San Francisco, CA (PRWEB) October 06, 2011
It is hard to miss it! The political campaigns have begun, with each candidate in a full fury to define their individual identity. But are they really all that different? From first impressions and primary images, it is hard to tell! In all the debates, it’s been one universal and conventional style of a dark suit, a white shirt, and a standardized red tie. Men's Fashion Expert Hendrik Pohl points out that "It is hard to argue that this uniform look is not presidential, but it is also quite unauthentic or “unchanged”; and Change is what was promised, but we are still waiting to experience it."
The un-authenticity in political fashion has already been mentioned by fashion writer and critic Kurt Soller in his article “CNN Tea Party Debate: Battle of the Solid Red, Silk Tie”, recently published in Esquire Magazine, with his first line being: “Not even worth trying to declare a winner.” Soller argues that disillusionment is at an all time high with the candidates wearing the same thing and reiterating the same rhetoric. He says that: "you can't look more presidential than your competition if you're all wearing the exact same look. At this point — with the ample hair, the wide lapels, the same ties, the flag pins, the suspicious tans — the three leading contenders all look like brothers getting ready for a cheesy family portrait."
According to Pohl, what people want is change, innovation and strong leadership from their potential leaders. Change has become the tag word but as Jean-Baptiste Alphonse Karr already wrote in 1839 "the more change is said, the more things stay the same." It doesn’t take a political analyst to point out the lack of ingenuity and invention with the political candidates. Hendrik Pohl, men’s fashion expert and founder of tie retailer Ties-Necktie, argues that "It’s time for our leaders to step away from convention and embrace modernity and innovation, and it all starts with the attire." and he continues analyzing the uniform red-tie-look by saying “The quintessential red tie symbolizes power but there’s room for improvement in political fashion. The campaign trail needs to break from convention and give us a dose of originality and character. The candidates need to remember that first impressions are lasting impressions.”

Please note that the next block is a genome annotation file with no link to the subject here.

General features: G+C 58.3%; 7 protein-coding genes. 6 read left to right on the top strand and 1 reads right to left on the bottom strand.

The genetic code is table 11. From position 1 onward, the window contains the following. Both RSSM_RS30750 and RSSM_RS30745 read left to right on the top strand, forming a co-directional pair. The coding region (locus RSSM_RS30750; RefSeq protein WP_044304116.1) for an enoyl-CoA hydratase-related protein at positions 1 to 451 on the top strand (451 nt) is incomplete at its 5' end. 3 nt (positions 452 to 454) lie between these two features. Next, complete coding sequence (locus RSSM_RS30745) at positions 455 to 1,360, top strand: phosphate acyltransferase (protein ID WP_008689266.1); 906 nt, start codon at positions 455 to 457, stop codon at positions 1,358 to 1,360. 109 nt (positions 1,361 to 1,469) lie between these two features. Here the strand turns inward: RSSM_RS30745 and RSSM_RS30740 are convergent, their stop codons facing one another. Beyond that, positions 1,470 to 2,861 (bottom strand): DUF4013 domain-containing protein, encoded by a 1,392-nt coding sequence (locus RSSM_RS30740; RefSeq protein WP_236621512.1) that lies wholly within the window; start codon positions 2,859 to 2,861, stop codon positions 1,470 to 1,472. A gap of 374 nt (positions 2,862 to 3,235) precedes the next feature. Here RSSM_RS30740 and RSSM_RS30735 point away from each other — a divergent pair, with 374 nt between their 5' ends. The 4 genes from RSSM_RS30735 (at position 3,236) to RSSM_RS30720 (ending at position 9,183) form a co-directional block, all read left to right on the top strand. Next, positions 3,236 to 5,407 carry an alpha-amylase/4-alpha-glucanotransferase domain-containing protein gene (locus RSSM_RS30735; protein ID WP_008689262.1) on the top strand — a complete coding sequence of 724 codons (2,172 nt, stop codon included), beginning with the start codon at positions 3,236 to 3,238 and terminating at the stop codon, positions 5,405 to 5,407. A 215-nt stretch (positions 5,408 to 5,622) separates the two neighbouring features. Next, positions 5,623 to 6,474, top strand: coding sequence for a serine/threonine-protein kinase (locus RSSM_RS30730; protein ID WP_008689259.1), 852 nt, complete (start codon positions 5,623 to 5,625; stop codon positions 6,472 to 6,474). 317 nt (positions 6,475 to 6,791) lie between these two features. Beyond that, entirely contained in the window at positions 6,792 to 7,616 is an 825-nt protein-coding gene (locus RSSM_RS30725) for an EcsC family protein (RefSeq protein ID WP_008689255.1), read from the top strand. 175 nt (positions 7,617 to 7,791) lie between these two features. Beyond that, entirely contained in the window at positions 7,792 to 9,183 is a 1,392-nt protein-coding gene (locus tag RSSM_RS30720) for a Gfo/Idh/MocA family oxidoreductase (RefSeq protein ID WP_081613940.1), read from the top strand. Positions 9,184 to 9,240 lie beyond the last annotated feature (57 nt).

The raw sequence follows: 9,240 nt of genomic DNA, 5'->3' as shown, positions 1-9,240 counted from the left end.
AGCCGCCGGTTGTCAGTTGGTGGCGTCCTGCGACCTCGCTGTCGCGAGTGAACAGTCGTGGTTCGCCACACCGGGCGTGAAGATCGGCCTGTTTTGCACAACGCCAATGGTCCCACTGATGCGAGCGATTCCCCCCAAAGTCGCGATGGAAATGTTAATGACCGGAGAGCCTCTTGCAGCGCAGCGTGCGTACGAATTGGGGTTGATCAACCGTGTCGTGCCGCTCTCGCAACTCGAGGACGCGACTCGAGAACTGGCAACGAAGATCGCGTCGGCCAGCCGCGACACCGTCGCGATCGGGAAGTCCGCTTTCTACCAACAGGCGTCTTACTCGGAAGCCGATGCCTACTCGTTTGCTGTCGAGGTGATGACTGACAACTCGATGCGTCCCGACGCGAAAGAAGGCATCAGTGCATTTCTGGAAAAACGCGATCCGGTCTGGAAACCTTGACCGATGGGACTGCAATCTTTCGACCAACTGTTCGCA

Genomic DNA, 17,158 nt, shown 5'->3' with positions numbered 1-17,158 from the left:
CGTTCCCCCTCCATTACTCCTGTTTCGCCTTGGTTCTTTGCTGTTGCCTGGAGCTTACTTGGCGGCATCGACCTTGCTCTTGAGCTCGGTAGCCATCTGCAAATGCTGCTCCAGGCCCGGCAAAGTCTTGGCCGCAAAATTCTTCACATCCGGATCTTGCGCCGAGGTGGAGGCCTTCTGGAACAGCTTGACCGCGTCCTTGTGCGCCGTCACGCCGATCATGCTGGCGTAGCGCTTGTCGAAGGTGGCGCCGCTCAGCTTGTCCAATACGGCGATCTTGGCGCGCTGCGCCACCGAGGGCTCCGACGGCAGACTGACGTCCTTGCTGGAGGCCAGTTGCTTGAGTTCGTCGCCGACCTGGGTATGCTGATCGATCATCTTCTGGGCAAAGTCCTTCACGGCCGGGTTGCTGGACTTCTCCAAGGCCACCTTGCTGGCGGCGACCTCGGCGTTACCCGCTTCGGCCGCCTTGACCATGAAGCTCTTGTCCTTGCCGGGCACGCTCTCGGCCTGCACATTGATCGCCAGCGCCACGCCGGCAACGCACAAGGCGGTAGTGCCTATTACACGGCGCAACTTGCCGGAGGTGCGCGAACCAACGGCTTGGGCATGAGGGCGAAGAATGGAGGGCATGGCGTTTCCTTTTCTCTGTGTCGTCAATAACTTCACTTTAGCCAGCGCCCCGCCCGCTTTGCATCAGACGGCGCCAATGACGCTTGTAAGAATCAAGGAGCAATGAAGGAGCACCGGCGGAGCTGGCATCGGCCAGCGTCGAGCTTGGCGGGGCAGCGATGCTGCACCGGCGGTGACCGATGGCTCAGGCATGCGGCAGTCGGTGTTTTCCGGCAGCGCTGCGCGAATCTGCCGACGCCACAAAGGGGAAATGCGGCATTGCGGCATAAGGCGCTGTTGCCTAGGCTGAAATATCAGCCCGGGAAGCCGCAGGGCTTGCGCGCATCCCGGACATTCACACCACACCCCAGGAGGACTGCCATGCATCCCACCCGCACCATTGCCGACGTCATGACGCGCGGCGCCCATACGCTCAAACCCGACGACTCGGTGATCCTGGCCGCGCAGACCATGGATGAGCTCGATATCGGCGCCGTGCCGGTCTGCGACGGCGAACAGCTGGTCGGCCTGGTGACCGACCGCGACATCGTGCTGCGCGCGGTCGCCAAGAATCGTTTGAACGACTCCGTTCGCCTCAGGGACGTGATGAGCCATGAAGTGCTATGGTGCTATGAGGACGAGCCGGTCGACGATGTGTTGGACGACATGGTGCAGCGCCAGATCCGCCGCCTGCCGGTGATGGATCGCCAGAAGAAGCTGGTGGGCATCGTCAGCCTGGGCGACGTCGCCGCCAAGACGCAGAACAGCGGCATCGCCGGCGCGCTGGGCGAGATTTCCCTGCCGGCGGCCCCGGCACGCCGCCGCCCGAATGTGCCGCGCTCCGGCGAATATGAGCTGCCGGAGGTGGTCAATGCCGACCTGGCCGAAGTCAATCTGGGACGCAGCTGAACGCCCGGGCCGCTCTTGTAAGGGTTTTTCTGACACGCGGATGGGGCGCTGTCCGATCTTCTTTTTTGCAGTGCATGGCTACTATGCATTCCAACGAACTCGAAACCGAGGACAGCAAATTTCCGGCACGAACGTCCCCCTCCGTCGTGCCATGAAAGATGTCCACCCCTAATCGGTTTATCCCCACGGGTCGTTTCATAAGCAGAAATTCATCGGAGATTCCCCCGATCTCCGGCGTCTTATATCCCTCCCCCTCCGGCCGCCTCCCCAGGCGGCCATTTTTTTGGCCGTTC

Pohl explains that there is a psychology to colors that explains why politicians are overusing the red ties. Red is the symbolic color of victory and is the iconic color for American prowess. The standardized ruby red that we see on the campaign trail is scientifically proven to cause the highest reaction out of all the colors. What isn’t proven, is what that reaction is going to be. Depending on the viewer’s connotation, the red can either have a positive or negative reaction. According to Pohl, “Solid ruby red ties are poor sellers.” And he continues explaining that “Our buyers don’t want to dress like politicians. For pops of bright color, bright orange striped ties are our number one sellers.”
Pohl is convinced that "The time has come for a leader who can break down old conventions and build a new foundation for stability and progress with innovation and cutting edge critical thinking. The public wants to vote for a leader who associates ruby red ties to old school politics. It’s time to re evaluate our political system, break away from outdated conventions and introduce new policies, and it all starts with how the candidate dresses. People want change and not the same old red tie gray suit look." People want a leader that is not afraid to step away from the norm and Pohl is convinced when he says, “I believe the public would respond quite positively to a candidate wearing a different outfit. Take the light blue tie for example. It is a bright and vivid color that is not only different from the uniform looking red tie, but blue is also associated with calmness and serenity.” If he were to consult political candidates on how to dress, he would embrace “change” even further by adding pink ties, skinny ties, and even as he puts it “Winston Churchill style bow ties”.
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